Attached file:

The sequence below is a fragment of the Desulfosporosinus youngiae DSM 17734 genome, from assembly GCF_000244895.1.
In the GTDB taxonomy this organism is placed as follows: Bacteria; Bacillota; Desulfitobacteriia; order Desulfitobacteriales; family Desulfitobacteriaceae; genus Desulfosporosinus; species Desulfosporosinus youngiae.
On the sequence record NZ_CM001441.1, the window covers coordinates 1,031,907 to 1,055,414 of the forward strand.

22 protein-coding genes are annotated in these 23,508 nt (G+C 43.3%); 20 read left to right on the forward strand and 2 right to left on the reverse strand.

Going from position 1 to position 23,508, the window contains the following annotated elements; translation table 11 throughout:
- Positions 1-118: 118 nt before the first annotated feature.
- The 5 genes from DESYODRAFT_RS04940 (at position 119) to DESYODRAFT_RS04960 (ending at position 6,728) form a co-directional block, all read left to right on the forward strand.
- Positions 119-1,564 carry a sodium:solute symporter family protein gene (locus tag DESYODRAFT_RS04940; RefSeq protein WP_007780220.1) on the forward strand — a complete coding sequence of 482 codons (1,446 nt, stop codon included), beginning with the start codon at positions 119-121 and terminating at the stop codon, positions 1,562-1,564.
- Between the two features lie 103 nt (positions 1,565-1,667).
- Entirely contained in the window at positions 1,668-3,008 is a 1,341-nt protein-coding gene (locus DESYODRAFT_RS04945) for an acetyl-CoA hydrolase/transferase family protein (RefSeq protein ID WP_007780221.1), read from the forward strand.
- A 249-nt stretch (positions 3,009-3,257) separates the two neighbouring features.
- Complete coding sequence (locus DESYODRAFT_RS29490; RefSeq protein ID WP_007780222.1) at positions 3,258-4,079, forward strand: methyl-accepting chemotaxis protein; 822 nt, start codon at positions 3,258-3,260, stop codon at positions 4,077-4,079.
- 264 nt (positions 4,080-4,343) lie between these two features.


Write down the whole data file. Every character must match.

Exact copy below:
The sequence below is a fragment of the Desulfosporosinus youngiae DSM 17734 genome, from assembly GCF_000244895.1.
In the GTDB taxonomy this organism is placed as follows: Bacteria; Bacillota; Desulfitobacteriia; order Desulfitobacteriales; family Desulfitobacteriaceae; genus Desulfosporosinus; species Desulfosporosinus youngiae.
On the sequence record NZ_CM001441.1, the window covers coordinates 1,031,907 to 1,055,414 of the forward strand.

22 protein-coding genes are annotated in these 23,508 nt (G+C 43.3%); 20 read left to right on the forward strand and 2 right to left on the reverse strand.

Going from position 1 to position 23,508, the window contains the following annotated elements; translation table 11 throughout:
- Positions 1-118: 118 nt before the first annotated feature.
- The 5 genes from DESYODRAFT_RS04940 (at position 119) to DESYODRAFT_RS04960 (ending at position 6,728) form a co-directional block, all read left to right on the forward strand.
- Positions 119-1,564 carry a sodium:solute symporter family protein gene (locus tag DESYODRAFT_RS04940; RefSeq protein WP_007780220.1) on the forward strand — a complete coding sequence of 482 codons (1,446 nt, stop codon included), beginning with the start codon at positions 119-121 and terminating at the stop codon, positions 1,562-1,564.
- Between the two features lie 103 nt (positions 1,565-1,667).
- Entirely contained in the window at positions 1,668-3,008 is a 1,341-nt protein-coding gene (locus DESYODRAFT_RS04945) for an acetyl-CoA hydrolase/transferase family protein (RefSeq protein ID WP_007780221.1), read from the forward strand.
- A 249-nt stretch (positions 3,009-3,257) separates the two neighbouring features.
- Complete coding sequence (locus DESYODRAFT_RS29490; RefSeq protein ID WP_007780222.1) at positions 3,258-4,079, forward strand: methyl-accepting chemotaxis protein; 822 nt, start codon at positions 3,258-3,260, stop codon at positions 4,077-4,079.
- 264 nt (positions 4,080-4,343) lie between these two features.